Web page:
I love Gustav Mahler. Playing all of his symphonies (including Das Lied von der Erde) is on my bucket list, and so far I have played Nos. 1 and 3. If I see Mahler programmed on a symphony concert somewhere near me, I will probably be there.
So you can imagine how excited I was when I saw Mahler’s fourth symphony programmed for the Eastman Philharmonia’s first concert of the semester. Mahler 4 is one of his smaller symphonies, calling for a moderately sized orchestra and only one vocal soloist, as opposed to his usual gargantuan orchestra and a chorus or two. It’s also one of his shortest, a mere 54 minutes in length. Despite its “smaller” size, it’s still pure Mahler, with an amazing depth of emotion and beauty - one of the main reasons I love his music (I think Mahler is the only composer that has ever actually made me cry - Mahler 9, Boston Symphony).
The Eastman Philharmonia played a wonderful Mahler 4. The drama before the concert was that the vocal soloist the school had hired cancelled a few days before the performance, I think because of illness. Luckily they had an understudy, a vocal major at the school who is in her junior year. Despite having to be miked, she delivered a beautiful performance and saved the day!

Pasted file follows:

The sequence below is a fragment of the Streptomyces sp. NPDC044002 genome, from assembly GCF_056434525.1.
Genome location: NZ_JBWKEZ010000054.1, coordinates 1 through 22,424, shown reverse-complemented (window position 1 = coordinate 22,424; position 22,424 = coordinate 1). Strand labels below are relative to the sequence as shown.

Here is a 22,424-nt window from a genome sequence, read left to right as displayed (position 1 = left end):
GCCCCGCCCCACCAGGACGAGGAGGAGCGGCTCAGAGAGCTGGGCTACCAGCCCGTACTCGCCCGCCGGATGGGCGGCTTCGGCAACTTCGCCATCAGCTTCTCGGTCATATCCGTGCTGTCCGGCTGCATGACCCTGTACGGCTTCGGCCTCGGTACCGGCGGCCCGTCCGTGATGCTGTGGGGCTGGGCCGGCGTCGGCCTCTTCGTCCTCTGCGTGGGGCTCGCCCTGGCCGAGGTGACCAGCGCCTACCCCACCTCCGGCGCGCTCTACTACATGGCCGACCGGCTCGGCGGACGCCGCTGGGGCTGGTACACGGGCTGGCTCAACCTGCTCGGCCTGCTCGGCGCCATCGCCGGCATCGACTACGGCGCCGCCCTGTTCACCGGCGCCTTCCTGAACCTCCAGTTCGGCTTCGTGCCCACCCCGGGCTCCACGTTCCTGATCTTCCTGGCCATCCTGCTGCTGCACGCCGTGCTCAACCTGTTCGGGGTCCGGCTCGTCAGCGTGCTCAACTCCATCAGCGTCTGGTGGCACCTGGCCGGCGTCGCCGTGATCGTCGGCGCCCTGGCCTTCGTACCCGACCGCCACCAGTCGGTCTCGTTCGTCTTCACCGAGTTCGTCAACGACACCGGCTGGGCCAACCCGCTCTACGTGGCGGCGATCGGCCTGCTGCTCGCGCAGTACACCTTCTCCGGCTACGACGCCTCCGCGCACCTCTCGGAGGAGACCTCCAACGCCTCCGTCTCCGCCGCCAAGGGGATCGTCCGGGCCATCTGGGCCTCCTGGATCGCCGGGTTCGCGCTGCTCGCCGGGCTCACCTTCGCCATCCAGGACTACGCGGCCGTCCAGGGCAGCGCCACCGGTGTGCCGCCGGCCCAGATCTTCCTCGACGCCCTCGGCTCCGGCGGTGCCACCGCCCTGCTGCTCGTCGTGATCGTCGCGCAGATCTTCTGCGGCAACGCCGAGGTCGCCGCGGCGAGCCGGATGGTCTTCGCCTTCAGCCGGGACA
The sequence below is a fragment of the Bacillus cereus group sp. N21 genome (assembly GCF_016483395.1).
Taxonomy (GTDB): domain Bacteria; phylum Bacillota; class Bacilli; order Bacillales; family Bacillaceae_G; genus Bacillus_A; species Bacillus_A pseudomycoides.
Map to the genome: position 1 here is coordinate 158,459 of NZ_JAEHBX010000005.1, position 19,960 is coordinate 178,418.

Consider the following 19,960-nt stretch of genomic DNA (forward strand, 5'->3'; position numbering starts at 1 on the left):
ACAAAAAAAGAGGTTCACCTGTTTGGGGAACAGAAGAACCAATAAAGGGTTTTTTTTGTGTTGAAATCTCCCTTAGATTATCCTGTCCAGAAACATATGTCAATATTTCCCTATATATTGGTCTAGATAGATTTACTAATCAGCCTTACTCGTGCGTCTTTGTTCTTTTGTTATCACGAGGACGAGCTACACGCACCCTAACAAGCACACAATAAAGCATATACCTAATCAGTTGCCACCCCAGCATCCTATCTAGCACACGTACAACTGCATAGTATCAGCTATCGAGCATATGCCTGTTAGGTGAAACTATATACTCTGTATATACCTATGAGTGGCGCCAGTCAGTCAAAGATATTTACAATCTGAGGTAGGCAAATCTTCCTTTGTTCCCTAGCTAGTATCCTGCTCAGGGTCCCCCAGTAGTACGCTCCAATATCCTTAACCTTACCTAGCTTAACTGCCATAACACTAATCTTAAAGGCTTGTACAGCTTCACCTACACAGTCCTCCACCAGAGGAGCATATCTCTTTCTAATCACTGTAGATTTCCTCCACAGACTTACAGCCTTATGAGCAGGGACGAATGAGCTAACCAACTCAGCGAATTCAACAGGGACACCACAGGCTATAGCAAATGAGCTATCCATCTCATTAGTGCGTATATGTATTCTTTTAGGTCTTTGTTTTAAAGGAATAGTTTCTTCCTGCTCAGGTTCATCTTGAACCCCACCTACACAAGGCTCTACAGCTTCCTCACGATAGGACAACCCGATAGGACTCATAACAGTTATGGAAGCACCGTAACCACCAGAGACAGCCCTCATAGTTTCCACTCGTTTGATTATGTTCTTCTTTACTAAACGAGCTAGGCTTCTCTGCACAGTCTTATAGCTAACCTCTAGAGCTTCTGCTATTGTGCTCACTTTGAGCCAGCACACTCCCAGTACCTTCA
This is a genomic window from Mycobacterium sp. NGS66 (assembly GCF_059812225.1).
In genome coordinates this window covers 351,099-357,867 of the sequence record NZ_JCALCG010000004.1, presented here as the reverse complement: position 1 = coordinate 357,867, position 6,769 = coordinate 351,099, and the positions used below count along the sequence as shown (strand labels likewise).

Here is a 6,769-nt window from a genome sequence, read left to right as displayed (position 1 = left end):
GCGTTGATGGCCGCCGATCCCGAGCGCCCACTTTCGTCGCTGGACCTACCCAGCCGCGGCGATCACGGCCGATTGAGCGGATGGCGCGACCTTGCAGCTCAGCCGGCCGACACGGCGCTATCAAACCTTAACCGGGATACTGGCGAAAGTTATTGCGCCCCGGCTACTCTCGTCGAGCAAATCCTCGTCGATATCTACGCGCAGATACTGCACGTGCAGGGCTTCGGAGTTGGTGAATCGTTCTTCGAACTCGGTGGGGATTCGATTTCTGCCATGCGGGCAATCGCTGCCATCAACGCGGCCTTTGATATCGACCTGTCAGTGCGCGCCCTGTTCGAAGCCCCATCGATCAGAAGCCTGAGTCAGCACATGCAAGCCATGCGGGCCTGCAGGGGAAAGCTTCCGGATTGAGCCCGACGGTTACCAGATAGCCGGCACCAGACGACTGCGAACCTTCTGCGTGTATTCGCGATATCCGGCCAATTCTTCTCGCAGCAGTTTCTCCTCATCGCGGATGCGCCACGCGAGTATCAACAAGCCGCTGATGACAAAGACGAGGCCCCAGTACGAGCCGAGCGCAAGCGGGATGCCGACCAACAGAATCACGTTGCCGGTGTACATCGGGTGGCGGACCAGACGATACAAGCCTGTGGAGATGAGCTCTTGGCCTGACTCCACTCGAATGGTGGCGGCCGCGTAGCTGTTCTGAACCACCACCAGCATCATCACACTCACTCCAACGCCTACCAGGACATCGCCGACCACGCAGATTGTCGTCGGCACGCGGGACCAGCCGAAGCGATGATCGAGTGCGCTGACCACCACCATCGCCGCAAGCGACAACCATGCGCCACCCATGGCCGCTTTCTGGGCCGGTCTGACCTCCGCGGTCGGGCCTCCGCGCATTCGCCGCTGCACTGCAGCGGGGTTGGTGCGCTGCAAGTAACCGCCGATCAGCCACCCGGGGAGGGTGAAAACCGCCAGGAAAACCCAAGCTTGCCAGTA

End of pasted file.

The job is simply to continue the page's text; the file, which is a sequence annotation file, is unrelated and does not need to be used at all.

My duo partner, Christina Brier, was on the harp part and she ROCKED! Her playing was extremely clear and perfectly audible. I always find Mahler harp parts to be deceptively tricky. They usually look quite simple, almost sight readable, on the page. And then you get into rehearsal and realize that you REALLY have to know that part in order to play it well. I really like Mahler’s harp writing and I find it to be very effective. Although you often have to count long blocks of empty measures, I prefer that to playing parts that are very difficult but covered by the rest of the orchestra *cough* RICHARD STRAUSS *cough cough*.
So, kudos to the Eastman Philharmonia for a great Mahler 4. Love those sleigh bells.
I will be playing in a concert this Friday, a celebration of the Eastman Wind Ensemble’s 60th anniversary. This performance will include a piece that was played for one of the Wind Ensemble’s very first concerts (Stravinsky, “Symphony for Wind Instruments”), as well as two world premieres! Sophie Rusnock and I will be on the harp parts for one of the premieres, as well as a possible top secret surprise encore (if y'all clap long enough)!!!!!!!!!